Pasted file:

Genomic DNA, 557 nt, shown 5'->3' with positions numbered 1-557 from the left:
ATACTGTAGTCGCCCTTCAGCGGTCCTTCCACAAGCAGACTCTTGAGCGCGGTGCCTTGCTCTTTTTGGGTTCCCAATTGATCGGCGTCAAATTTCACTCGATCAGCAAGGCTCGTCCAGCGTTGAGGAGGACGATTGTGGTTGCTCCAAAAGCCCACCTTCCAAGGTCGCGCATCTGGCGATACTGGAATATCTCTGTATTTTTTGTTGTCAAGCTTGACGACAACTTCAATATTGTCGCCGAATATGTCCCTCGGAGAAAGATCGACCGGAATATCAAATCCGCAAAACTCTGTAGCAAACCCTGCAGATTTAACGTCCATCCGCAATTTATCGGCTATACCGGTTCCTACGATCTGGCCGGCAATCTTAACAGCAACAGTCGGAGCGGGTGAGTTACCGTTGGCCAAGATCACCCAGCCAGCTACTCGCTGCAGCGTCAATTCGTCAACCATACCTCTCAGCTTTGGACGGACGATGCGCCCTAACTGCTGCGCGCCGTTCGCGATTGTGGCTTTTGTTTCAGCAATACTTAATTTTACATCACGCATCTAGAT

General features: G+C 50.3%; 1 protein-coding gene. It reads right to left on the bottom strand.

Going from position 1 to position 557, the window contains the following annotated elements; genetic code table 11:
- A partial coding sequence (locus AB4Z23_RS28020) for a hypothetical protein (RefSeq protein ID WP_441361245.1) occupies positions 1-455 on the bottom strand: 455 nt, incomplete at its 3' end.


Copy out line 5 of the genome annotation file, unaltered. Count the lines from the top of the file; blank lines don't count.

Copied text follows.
- A partial coding sequence (locus AB4Z23_RS28020) for a hypothetical protein (RefSeq protein ID WP_441361245.1) occupies positions 1-455 on the bottom strand: 455 nt, incomplete at its 3' end.